Lisa's present has been postponed until she can leave the house without a bag over her head, but Amelie's given me this card...

Birthday Boy
... as well as the grey hair, wrinkles and bags under my eyes. It's no wonder I was comfort-eating chocolate within half an hour of getting up.

Thursday, July 28, 2011

Amongst the pain, anguish and trauma of the past couple of weeks, there's one victim who's barely had a mention. Our glass-fronted sideboard may never be the same again. Once Lisa got her teeth into him, smashed his face and broke his glasses, he never looked likely to recover.

But as a true victim of violence, that sideboard's been getting its own back ever since. Every time Lisa walks past it down the hallway, she's reminded of the trip she took on the eleventh, and it's a trip down memory lane that she'd rather not take. Our glass-fronted sideboard has come to stand for everything that's gone wrong in Lisa's life over the past three weeks, and it's doing her no good at all to keep seeing it. She was brought down once when she failed to walk past it, but now just walking past it is enough to bring her down.

So Amelie and I decided to make a humanitarian visit to some second-hand furniture shops this morning to look for a replacement. I've got two days off work for my birthday, and we're due at my parents' this evening, but this morning we headed over to Hove to browse for an untainted sideboard at the Martlet's Furniture Warehouse. On the way, we popped into work so that Amelie could test the strength of our new flooring by jumping up and down in the office, while I did a deal with the devil (which is no way to describe my boss) to ensure that I can make it to my appointment next Thursday. I've been granted two days sick leave in return for doing an extra clinic on Tuesday. So by Thursday, I'll need a couple of days off.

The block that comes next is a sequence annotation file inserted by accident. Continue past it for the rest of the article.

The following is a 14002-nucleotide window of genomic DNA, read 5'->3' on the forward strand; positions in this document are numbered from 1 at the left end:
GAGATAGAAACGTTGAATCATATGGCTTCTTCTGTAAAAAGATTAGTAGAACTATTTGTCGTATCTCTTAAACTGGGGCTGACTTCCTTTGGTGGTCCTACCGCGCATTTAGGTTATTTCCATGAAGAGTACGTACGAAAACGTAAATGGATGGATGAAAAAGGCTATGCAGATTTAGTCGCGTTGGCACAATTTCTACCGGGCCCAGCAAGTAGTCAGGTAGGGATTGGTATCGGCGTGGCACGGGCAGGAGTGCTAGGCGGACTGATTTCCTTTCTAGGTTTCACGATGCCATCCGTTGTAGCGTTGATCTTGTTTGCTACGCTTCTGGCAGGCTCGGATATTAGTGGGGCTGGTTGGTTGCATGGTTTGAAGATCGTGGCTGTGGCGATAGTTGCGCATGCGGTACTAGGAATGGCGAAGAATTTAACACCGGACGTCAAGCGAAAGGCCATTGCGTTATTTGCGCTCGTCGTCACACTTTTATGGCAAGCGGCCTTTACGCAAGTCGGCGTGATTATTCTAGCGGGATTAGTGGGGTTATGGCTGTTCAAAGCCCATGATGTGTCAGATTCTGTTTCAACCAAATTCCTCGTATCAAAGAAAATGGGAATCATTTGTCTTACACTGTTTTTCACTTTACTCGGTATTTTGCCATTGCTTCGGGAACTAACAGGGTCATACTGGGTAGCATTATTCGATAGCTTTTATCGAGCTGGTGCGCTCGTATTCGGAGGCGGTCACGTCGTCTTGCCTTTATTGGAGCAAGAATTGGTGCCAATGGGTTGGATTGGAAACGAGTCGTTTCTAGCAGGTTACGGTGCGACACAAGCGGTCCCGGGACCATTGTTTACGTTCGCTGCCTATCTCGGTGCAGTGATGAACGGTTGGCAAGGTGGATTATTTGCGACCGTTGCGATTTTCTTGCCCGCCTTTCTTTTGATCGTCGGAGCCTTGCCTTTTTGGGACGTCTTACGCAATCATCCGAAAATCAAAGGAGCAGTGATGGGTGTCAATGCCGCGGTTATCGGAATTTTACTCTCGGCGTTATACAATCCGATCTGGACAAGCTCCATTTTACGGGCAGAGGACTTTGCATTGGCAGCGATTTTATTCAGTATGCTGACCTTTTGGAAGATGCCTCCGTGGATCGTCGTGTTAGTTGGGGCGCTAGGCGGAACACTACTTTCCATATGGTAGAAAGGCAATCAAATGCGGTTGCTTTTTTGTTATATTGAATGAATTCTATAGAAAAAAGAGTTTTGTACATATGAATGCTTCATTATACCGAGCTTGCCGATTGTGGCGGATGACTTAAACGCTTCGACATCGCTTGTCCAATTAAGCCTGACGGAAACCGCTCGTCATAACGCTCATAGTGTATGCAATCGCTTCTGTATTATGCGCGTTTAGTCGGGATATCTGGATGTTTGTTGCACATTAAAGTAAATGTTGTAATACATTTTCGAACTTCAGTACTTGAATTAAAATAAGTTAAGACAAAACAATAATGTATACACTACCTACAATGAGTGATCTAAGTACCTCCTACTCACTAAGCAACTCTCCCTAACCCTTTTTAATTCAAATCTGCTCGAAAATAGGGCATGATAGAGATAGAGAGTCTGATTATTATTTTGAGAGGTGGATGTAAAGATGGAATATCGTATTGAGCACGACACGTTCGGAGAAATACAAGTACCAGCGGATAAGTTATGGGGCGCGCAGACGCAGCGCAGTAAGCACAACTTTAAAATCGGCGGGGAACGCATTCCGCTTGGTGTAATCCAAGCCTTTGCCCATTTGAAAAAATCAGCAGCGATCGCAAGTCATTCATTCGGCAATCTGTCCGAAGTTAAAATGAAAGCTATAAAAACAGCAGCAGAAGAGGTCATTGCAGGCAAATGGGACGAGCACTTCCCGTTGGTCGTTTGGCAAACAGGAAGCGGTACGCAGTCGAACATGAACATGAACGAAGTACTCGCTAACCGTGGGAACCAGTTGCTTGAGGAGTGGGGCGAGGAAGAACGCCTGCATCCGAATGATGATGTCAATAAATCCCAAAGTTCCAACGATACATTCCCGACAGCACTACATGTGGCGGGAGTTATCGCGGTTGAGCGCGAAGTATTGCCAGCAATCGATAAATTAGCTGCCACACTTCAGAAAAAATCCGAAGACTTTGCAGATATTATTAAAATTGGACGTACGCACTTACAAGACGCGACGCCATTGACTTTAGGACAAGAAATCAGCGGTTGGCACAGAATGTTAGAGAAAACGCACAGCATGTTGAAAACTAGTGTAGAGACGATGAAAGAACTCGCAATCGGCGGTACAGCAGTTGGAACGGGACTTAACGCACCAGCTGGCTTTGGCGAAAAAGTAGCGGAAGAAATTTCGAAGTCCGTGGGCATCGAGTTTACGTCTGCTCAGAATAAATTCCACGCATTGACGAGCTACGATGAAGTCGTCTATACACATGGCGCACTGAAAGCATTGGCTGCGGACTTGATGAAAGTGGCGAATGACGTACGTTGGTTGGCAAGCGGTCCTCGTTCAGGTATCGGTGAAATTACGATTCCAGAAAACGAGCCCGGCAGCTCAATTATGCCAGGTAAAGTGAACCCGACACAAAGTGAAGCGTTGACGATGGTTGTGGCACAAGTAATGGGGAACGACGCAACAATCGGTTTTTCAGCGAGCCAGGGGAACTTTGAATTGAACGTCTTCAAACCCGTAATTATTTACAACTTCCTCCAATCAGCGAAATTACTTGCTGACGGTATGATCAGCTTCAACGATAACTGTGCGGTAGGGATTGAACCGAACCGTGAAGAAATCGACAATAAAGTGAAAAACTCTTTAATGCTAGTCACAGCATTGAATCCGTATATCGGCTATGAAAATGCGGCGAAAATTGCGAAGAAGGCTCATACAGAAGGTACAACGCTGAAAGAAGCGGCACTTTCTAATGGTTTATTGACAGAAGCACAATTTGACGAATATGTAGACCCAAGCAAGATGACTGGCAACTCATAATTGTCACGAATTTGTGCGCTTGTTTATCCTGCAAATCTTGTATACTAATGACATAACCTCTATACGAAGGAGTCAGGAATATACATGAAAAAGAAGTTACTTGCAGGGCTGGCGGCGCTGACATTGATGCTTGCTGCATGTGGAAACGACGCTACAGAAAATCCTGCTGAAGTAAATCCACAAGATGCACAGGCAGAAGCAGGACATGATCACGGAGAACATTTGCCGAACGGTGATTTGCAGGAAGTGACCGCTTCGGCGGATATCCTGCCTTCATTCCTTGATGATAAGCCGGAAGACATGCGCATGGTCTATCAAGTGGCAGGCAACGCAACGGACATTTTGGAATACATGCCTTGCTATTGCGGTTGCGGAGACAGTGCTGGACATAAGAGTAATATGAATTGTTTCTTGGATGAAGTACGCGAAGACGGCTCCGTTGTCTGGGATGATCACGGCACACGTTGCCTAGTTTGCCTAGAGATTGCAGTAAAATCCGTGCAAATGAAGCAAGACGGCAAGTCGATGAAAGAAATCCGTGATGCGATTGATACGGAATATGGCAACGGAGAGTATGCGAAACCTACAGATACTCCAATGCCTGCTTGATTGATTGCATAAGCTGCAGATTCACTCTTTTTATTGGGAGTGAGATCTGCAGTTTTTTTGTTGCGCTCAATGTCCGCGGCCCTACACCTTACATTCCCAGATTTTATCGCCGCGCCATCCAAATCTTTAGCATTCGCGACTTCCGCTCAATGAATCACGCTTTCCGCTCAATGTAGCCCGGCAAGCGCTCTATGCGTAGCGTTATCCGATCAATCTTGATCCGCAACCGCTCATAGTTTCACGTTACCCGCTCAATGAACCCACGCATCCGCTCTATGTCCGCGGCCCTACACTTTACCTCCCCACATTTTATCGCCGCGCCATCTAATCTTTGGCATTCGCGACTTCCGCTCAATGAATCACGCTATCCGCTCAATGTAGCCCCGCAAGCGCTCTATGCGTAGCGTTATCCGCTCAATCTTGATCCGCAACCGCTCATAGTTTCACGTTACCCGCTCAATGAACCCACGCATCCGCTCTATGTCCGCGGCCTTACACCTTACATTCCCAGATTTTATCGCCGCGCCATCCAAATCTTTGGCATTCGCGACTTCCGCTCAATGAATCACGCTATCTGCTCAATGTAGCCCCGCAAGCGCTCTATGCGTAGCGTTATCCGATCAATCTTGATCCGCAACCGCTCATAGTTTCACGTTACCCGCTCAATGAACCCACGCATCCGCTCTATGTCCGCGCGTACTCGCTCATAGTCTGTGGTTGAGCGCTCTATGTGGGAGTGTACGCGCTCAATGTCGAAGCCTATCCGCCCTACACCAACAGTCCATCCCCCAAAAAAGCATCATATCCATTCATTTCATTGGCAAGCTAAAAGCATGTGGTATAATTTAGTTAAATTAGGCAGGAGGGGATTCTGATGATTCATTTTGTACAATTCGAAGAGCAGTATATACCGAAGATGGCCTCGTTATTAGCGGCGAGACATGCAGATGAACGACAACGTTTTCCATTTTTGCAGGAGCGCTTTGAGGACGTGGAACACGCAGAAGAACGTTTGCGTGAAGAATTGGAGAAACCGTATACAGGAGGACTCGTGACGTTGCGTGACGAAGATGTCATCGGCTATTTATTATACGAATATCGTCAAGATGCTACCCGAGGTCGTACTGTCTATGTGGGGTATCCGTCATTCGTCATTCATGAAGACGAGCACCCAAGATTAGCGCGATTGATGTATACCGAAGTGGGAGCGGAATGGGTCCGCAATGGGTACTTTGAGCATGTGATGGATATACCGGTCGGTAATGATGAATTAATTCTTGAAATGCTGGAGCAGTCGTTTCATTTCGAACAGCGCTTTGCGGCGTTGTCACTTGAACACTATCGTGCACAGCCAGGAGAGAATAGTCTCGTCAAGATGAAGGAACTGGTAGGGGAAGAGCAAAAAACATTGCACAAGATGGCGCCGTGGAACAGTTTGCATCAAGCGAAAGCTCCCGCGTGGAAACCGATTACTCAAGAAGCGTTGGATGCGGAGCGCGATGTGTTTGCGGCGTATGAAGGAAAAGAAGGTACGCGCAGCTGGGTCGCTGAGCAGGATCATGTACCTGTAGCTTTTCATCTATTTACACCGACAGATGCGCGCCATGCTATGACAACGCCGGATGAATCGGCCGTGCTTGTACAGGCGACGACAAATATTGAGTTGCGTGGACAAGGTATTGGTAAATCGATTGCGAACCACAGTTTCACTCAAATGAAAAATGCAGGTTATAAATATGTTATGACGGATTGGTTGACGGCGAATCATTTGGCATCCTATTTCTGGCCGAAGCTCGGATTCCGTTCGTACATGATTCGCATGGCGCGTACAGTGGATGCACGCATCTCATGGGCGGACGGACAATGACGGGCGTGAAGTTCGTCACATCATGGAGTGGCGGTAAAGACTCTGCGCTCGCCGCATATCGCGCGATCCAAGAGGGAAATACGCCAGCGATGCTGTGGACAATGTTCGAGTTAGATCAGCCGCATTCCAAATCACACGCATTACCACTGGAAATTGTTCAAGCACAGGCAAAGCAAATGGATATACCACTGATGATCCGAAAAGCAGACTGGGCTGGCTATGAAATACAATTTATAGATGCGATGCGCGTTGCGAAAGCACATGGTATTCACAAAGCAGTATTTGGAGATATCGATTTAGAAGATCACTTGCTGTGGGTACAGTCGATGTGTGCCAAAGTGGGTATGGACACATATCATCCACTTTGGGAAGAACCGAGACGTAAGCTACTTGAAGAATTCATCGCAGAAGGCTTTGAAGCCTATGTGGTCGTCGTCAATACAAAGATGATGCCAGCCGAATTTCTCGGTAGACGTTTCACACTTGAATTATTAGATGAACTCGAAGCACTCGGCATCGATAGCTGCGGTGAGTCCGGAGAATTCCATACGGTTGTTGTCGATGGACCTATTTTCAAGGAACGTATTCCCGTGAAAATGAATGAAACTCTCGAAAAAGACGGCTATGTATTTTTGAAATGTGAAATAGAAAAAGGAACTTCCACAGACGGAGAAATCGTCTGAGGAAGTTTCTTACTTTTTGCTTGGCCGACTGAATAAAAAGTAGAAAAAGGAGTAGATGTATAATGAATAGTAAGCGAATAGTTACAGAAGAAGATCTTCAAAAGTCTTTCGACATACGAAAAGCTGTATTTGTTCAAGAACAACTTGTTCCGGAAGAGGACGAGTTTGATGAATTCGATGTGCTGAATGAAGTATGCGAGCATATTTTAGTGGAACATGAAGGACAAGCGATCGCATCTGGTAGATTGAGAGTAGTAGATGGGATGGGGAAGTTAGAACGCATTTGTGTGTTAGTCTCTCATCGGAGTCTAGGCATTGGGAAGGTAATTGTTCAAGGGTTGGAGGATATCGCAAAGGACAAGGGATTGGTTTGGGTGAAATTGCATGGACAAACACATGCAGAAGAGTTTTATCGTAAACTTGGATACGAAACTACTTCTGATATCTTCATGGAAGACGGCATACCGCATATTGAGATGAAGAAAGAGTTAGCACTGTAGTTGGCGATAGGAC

The deal was struck over a chocolate biscuit (for Amelie, not me) and we were soon on our way to Hove for some furniture shopping. The usually reliable Martlet's proved disappointing for what we were looking for. I wanted something cheap, well-built and about four foot wide, but with the exception of the moment I caught sight of myself in a mirror, I failed to spot anything which fitted that description.

Fortunately, the Emmaus Second-hand Superstore in Portslade proved more productive. We decided to look at dressers and free-standing wall units, in an effort to banish the memory of the old sideboard, so Amelie got out her tape measure and assessed a few possibilities...